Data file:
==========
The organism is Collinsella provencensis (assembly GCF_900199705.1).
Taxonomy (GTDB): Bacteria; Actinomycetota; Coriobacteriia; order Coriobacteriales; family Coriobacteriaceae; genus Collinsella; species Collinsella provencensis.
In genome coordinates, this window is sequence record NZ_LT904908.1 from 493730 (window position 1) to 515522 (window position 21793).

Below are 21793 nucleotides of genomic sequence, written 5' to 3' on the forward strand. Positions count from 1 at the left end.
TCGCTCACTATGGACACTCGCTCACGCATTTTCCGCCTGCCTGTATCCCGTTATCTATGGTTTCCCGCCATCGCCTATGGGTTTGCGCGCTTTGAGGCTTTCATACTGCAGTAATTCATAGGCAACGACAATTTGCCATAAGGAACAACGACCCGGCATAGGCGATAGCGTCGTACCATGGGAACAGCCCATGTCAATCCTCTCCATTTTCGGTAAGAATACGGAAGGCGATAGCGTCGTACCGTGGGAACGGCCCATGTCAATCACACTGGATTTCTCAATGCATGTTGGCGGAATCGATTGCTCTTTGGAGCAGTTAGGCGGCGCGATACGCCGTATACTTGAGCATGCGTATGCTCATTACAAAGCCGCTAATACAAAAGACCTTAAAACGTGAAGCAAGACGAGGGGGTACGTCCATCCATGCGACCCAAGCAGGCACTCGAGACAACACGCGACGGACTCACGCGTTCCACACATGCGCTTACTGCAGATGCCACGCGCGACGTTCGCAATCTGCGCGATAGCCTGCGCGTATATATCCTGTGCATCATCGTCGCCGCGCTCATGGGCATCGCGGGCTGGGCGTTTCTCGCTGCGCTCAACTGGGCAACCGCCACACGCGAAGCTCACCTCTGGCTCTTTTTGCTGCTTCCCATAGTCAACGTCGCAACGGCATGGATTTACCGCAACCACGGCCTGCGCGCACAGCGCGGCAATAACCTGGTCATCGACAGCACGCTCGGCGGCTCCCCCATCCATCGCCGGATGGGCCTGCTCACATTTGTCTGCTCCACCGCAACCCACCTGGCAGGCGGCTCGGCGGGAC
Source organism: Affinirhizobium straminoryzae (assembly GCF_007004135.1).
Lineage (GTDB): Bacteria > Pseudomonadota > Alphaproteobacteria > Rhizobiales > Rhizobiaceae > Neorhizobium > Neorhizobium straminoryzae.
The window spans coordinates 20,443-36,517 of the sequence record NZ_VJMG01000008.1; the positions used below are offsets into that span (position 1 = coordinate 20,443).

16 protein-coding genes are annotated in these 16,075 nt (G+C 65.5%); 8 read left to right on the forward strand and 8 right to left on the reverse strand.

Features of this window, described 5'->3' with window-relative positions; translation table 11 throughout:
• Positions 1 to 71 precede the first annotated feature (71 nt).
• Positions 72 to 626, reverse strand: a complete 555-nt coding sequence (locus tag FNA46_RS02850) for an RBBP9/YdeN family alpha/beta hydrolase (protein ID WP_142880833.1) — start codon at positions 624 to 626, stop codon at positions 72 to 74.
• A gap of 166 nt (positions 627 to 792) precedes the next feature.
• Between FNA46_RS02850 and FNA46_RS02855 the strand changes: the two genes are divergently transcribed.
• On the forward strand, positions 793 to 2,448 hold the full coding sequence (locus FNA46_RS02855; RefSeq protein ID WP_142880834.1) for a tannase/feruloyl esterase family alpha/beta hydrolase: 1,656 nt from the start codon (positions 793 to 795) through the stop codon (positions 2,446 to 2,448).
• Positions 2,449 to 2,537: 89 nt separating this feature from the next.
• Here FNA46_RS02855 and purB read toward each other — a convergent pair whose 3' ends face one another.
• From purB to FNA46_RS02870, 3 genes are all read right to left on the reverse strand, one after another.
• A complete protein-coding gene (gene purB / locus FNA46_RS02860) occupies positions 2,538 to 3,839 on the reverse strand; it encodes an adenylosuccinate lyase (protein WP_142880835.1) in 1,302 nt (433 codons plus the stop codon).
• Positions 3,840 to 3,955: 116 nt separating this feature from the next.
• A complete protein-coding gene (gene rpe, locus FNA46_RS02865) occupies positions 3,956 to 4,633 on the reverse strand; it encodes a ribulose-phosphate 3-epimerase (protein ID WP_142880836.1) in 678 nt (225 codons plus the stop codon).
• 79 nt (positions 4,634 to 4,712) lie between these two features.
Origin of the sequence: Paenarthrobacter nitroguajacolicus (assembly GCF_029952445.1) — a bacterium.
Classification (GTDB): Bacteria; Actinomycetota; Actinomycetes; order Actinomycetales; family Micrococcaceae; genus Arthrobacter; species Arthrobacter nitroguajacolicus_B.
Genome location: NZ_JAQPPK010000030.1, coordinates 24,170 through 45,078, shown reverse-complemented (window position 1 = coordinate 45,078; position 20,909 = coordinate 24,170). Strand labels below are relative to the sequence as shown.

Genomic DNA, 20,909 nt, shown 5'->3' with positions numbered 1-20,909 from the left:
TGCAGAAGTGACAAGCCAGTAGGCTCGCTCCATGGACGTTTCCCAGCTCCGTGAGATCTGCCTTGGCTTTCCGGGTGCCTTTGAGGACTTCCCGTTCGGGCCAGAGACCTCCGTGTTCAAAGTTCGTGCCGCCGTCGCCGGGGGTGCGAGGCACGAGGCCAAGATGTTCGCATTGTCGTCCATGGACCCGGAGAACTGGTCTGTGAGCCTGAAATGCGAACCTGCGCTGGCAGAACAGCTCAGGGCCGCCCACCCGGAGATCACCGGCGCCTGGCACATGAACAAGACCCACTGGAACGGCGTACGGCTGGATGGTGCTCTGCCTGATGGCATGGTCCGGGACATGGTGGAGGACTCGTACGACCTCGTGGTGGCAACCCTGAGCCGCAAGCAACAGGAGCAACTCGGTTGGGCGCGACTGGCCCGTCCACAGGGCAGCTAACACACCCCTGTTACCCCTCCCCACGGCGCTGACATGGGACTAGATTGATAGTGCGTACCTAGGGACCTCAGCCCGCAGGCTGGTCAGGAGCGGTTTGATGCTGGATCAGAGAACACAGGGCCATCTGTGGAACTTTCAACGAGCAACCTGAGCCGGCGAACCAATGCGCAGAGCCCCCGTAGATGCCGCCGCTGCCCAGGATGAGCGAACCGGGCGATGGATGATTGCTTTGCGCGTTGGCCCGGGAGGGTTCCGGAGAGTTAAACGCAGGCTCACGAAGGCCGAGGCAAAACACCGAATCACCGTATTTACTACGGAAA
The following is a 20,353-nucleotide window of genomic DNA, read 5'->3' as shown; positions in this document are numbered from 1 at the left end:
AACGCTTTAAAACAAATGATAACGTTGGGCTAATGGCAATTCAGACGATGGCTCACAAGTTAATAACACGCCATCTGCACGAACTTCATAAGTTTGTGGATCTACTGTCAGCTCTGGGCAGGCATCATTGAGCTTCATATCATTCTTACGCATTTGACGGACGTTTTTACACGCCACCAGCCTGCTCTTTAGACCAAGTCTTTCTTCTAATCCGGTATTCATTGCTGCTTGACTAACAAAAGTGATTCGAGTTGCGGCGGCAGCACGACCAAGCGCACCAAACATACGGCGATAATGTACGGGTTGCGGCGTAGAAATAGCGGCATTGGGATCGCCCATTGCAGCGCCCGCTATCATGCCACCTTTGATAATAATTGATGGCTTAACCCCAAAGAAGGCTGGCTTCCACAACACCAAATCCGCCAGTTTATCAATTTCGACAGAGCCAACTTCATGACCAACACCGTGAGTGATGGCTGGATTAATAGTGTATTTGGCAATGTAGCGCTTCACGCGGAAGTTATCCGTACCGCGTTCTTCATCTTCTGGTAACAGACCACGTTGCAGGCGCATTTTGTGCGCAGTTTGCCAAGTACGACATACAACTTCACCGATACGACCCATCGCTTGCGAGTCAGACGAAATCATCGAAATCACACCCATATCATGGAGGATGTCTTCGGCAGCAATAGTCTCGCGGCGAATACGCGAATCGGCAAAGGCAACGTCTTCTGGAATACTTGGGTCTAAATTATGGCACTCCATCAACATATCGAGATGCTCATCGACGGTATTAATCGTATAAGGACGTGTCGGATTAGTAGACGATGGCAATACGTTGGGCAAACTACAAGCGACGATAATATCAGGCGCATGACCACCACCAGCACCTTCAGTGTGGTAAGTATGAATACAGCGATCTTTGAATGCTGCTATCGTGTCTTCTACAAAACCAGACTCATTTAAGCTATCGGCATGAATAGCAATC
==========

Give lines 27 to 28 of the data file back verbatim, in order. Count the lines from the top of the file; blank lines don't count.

TGCAGAAGTGACAAGCCAGTAGGCTCGCTCCATGGACGTTTCCCAGCTCCGTGAGATCTGCCTTGGCTTTCCGGGTGCCTTTGAGGACTTCCCGTTCGGGCCAGAGACCTCCGTGTTCAAAGTTCGTGCCGCCGTCGCCGGGGGTGCGAGGCACGAGGCCAAGATGTTCGCATTGTCGTCCATGGACCCGGAGAACTGGTCTGTGAGCCTGAAATGCGAACCTGCGCTGGCAGAACAGCTCAGGGCCGCCCACCCGGAGATCACCGGCGCCTGGCACATGAACAAGACCCACTGGAACGGCGTACGGCTGGATGGTGCTCTGCCTGATGGCATGGTCCGGGACATGGTGGAGGACTCGTACGACCTCGTGGTGGCAACCCTGAGCCGCAAGCAACAGGAGCAACTCGGTTGGGCGCGACTGGCCCGTCCACAGGGCAGCTAACACACCCCTGTTACCCCTCCCCACGGCGCTGACATGGGACTAGATTGATAGTGCGTACCTAGGGACCTCAGCCCGCAGGCTGGTCAGGAGCGGTTTGATGCTGGATCAGAGAACACAGGGCCATCTGTGGAACTTTCAACGAGCAACCTGAGCCGGCGAACCAATGCGCAGAGCCCCCGTAGATGCCGCCGCTGCCCAGGATGAGCGAACCGGGCGATGGATGATTGCTTTGCGCGTTGGCCCGGGAGGGTTCCGGAGAGTTAAACGCAGGCTCACGAAGGCCGAGGCAAAACACCGAATCACCGTATTTACTACGGAAA
The following is a 20,353-nucleotide window of genomic DNA, read 5'->3' as shown; positions in this document are numbered from 1 at the left end: